Ike Sold On West Michigan

December 30, 2002
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GRAND RAPIDS — When Lynne Ike started doing promotions 15 years ago at the new WKLQ, little did she know that she would eventually direct the marketing efforts of an arena that was ranked 16th in the world for tickets sales earlier this year. Nor could she then imagine marketing a sparkling new $220 million convention center.

After all, the site of the Van Andel Arena was a parking lot then, the concert business was something that other cities like Detroit and Chicago engaged in, and DeVos Place was, well, a twinkle in almost no one's eye.

Yet, Ike will soon mark her 27th month in the marketing chair of a world-class venue that has consistently attracted big-name talent. That's pinch-yourself-'til-you-bruise stuff, and it will only get more dreamlike for Ike. Soon she will occupy a similar seat for DeVos Place.

But she admits that she probably wouldn't be in that lofty position today if she didn't direct promotions at KLQ. Ike said that job opened plenty of doors for her, and was one that allowed her to be herself and meet a lot of interesting people.

"I started there the second year they were on the air. The station was still in its growth phase, so it was a situation that was kind of wacky. You could do just about anything you wanted. It was creative and a heck of a lot of fun building the whole thing," she said.

"We went through about five format changes in the first few years and finally settled into rock. I had three different program directors there and learned from each of them," she added.

After a decade at KLQ, a period during which the station acquired WLAV and WBBL, Ike went to the Grand Center as its events coordinator in 1996. Her employer, Philadelphia-based Spectacor Management Group (SMG), had started running the building and DeVos Hall the previous year.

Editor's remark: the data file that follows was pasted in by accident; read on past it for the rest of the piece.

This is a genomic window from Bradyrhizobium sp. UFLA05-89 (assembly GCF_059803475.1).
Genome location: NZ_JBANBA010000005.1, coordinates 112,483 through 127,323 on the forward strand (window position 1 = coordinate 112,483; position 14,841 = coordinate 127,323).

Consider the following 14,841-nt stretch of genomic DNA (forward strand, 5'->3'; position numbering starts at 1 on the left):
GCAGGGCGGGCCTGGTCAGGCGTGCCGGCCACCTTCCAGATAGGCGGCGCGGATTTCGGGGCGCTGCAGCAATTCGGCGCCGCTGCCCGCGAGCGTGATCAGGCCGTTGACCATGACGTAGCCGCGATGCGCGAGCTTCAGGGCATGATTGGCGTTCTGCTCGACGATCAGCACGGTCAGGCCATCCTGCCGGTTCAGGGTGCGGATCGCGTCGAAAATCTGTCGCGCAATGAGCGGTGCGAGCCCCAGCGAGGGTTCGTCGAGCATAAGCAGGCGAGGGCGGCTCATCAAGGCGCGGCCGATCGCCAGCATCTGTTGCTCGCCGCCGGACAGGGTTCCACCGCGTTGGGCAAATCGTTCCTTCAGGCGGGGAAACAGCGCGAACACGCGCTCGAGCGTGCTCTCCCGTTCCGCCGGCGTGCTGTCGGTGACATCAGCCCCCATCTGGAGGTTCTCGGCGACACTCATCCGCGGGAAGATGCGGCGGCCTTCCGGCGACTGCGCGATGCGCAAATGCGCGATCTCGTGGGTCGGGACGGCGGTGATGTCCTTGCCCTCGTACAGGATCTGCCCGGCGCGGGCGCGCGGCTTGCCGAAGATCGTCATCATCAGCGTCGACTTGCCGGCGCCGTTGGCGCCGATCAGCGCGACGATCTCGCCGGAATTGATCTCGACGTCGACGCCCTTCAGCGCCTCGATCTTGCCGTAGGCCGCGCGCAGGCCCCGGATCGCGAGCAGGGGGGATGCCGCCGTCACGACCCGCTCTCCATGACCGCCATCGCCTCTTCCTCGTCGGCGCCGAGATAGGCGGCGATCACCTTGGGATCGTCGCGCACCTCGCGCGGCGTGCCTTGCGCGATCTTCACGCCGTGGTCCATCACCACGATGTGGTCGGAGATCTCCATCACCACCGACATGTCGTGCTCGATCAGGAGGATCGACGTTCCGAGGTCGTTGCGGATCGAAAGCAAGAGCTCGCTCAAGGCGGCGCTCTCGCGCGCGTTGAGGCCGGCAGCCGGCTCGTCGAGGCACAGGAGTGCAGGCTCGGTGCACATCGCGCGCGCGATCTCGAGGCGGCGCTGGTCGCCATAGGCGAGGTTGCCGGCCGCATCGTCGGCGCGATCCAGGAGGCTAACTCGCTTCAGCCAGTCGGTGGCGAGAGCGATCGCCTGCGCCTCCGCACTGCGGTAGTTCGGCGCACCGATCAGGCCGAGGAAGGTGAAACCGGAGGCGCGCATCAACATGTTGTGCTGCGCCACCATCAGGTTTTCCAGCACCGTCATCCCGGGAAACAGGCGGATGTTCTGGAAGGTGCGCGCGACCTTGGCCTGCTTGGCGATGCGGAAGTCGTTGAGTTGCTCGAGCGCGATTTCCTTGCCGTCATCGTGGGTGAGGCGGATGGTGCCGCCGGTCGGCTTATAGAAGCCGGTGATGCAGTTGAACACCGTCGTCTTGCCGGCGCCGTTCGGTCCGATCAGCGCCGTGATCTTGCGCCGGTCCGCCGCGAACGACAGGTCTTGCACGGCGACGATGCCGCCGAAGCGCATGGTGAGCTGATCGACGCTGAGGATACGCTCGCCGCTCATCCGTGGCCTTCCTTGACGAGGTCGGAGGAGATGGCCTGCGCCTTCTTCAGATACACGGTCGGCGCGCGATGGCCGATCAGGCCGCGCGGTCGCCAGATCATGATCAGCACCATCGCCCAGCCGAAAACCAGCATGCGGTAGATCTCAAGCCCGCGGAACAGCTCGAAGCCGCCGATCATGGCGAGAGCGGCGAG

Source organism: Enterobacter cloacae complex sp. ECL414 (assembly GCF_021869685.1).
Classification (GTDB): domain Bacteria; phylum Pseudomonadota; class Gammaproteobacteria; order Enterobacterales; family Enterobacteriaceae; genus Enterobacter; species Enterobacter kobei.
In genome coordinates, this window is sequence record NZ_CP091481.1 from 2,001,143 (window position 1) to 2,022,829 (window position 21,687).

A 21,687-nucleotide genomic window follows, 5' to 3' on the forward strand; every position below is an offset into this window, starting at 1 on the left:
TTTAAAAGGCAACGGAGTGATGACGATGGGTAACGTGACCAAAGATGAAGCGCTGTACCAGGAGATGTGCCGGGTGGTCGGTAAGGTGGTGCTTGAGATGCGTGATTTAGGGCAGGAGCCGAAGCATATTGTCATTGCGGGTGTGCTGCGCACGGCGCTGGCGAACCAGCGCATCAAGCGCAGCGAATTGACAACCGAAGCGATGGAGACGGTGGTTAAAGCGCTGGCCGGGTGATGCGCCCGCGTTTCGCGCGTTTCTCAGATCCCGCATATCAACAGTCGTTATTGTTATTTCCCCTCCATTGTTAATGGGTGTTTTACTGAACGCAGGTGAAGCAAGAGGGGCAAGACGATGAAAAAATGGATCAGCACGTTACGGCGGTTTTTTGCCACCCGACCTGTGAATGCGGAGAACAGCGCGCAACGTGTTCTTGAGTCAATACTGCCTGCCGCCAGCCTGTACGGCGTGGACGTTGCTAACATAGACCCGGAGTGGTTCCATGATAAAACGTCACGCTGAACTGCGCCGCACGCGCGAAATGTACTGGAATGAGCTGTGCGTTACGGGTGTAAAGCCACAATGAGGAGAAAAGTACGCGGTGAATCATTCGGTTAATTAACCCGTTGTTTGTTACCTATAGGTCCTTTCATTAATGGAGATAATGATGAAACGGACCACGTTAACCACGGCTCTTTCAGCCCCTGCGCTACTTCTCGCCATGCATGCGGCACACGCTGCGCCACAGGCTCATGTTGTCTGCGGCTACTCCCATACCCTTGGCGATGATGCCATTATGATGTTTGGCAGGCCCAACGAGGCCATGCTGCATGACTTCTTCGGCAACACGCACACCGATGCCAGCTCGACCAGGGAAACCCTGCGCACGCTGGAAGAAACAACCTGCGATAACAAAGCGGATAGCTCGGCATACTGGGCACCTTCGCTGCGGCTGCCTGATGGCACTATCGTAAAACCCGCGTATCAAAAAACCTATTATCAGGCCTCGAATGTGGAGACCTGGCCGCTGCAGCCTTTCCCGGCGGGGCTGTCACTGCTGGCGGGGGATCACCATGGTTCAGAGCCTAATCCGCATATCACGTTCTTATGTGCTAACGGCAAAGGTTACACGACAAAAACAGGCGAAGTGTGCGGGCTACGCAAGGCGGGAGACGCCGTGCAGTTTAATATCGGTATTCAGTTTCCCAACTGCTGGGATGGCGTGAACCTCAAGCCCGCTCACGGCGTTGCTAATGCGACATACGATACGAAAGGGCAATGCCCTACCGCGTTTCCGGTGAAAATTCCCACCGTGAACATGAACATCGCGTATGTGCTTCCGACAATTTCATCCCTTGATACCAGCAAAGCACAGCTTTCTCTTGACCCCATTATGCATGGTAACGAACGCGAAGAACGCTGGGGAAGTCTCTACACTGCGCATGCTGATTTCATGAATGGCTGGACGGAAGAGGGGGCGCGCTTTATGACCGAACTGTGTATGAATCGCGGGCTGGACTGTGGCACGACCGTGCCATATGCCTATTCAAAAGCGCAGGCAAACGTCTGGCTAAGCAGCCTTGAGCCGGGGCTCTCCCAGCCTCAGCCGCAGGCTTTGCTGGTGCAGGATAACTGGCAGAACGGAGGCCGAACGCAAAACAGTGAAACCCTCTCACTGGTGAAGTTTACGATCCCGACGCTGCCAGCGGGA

SMG offered her the key spot because of all the events she promoted over the years for the radio stations. And Ike, then mother to two teens, made the career switch from radio in order to have fewer, and more normal, working hours.

"It got to the point where I needed to focus more on the family, what with teenage boys — they need more hand-holding than toddlers do — and aging parents and grandparents. I needed a job that had less hours, and coordinating events at that point was second nature to me," she said.

"Once I got there I was absolutely amazed at how many events go through the Grand Center. It will do 400 event-days a year, and you can have four or five events the same day and not many of these are public. There are a lot of conventions, private banquets and seminars, and things like that. I wasn't bored at all."

Ike worked at the Grand Center for four years, learning all the behind-the-scenes tricks of her trade, before she took over the top marketing post for the center and the arena — a busy job that demands a lot of juggling and delegating.

Just one of her responsibilities is to get the best ad buys from the local media and place the advertising schedules for promoters. Another is to get the public relations word out about upcoming concerts and shows. She uses news releases, direct mail, the marquees at both buildings, a monthly magazine once known as Front Row but now called In, and a brand new monthly e-magazine duly named the SMG E-Zine. Ike also publicizes the buildings to promoters through the trades.